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Toward excellence: Constant course corrections

If we didn’t fulfill our resolutions last year – didn’t reach our destination – we need to ask ourselves some fundamental questions

By Joe Serio

I recently spent six hours driving to west Texas where I had speaking engagements on Time Management and Organizational Skills. The CDs I listened to en route was a series on planning and achieving goals by the renowned motivational speaker, Brian Tracy. In the program, called Flight Plan, he noted that air travel is a good analogy for how we run our lives.

One of the main points Tracy made was that, for a variety of reasons, airplanes get off course throughout most of a trip, and it is only through constant course corrections that they make it to their planned destinations.

As my drive was taking place on January 16, I found myself wondering how many of us are already off course in our quest to fulfill New Year’s resolutions. Resolutions are frequently made with the emotional energy of starting the new calendar with a clean slate, giving ourselves a second chance. But if we didn’t fulfill our resolutions last year, why will this year be any different?

Remember: you can’t solve problems with the same mind that created them. As the popular definition says, insanity is doing the same thing over and over and expecting different results.

If we didn’t fulfill our resolutions last year – didn’t reach our destination – we need to ask ourselves some fundamental questions:

1. Did we have a clear goal?

2. Did we have a plan in place?

3. How many times did we monitor our progress closely enough to understand whether we were still on course?

4. Once off course, did we throw our hands up in frustration or do the hard work of getting back on course?

A year is far too long a period of time to make a resolution at the very beginning and expect to reach it by the end without countless course corrections.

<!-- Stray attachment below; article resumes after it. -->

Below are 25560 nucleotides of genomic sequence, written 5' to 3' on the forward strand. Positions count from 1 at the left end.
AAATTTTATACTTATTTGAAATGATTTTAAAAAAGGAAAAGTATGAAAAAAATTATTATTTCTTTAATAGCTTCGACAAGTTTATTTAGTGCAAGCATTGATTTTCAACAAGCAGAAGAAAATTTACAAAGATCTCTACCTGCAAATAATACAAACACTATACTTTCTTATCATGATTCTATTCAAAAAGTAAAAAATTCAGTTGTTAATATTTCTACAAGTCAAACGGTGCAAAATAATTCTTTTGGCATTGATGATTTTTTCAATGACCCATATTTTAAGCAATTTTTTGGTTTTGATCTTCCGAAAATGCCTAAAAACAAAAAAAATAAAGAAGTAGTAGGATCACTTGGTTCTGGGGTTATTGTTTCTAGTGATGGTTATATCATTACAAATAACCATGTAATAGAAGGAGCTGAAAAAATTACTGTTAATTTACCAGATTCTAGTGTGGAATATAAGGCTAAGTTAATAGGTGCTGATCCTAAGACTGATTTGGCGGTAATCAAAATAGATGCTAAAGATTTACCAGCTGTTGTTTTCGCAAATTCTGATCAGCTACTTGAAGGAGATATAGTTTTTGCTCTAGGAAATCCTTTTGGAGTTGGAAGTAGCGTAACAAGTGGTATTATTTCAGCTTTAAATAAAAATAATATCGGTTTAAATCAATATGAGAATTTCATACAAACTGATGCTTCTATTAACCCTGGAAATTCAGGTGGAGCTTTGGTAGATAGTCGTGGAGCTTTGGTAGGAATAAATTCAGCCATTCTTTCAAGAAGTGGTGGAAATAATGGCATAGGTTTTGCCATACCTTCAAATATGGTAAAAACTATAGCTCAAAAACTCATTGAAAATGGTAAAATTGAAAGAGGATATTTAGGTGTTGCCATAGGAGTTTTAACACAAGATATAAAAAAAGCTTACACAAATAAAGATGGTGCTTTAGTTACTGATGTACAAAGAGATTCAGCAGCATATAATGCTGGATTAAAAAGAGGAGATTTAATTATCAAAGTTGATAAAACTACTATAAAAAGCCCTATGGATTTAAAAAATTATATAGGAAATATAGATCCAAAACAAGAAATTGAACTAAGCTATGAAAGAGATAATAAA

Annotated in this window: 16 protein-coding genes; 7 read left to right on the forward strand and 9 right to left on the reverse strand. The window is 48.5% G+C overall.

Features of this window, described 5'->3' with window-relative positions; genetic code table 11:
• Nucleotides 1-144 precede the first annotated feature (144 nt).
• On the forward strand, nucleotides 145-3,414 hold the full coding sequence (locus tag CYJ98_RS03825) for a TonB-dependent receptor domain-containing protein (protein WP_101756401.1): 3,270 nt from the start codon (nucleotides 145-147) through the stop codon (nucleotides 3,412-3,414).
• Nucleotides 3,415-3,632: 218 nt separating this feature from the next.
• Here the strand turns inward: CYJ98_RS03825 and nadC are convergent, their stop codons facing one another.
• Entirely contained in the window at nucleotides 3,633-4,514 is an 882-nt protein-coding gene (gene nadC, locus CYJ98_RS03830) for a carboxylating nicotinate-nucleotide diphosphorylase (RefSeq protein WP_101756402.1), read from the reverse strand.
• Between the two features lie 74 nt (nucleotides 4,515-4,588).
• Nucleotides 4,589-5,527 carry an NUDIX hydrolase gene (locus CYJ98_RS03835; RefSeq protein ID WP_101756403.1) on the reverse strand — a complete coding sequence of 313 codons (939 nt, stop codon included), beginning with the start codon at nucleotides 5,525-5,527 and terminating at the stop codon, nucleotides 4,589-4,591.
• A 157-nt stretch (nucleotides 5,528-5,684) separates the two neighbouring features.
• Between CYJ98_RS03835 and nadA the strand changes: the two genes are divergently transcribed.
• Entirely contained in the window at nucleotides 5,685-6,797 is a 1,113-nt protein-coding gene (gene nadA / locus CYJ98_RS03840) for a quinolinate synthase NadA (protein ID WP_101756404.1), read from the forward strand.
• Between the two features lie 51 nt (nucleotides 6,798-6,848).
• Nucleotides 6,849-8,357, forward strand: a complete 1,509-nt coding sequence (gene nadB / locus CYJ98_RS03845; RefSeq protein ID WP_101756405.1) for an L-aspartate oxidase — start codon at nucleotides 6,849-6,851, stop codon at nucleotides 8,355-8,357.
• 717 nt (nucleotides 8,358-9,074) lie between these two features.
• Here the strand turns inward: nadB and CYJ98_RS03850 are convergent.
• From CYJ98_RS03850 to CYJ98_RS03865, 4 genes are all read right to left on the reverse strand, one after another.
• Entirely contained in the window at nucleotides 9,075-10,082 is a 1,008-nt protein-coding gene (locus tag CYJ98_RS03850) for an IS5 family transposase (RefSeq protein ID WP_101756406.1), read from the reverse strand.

Here’s one basic approach to reaching your destination:

1. Write down your most important, most desired goal for 2012.

2. Write “next steps” that have to be taken to fulfill that goal.

3. Write a deadline for the completion of each step.

4. Now put in place your review schedule. This is a planned approach to course corrections. Where do you want to be in a year? Where do you need to be in six months? What do you need to accomplish each month? In order to reach those mileposts what do you need to do each week?

5. Include steps in your daily planning that will help you reach your one-week target. A week is a much easier time frame than a year for our brains and emotions to comprehend and digest.

Once your system is in place, understanding if you’re off course will take just a few minutes. With a good flight plan and review process, you will make countless course corrections along the way and you will reach your well-defined goal.

The pilots of the U.S. Navy precision flying team, Blue Angels, assess their performance after every air show. Without the pressure of ranks, they all contribute to an honest critique of what went right and what could have been done better. Through these constant corrections, they stay on the course of excellence. No wonder they are some of the best performers in the world.

Dr. Joe Serio is a popular and sought-after criminal justice speaker and trainer. He is currently delivering a series of classes on time management, emotional intelligence, leadership, customer service, and other topics at the Harris County (Houston) Sheriff’s Office Training Academy. Dr. Serio is a featured speaker at SHIELD, Sheriff Institute for Ethical Leadership Development, at the Travis County (Austin) Sheriff’s Office Training Academy. He also speaks at adult and juvenile probation departments as well as police departments.
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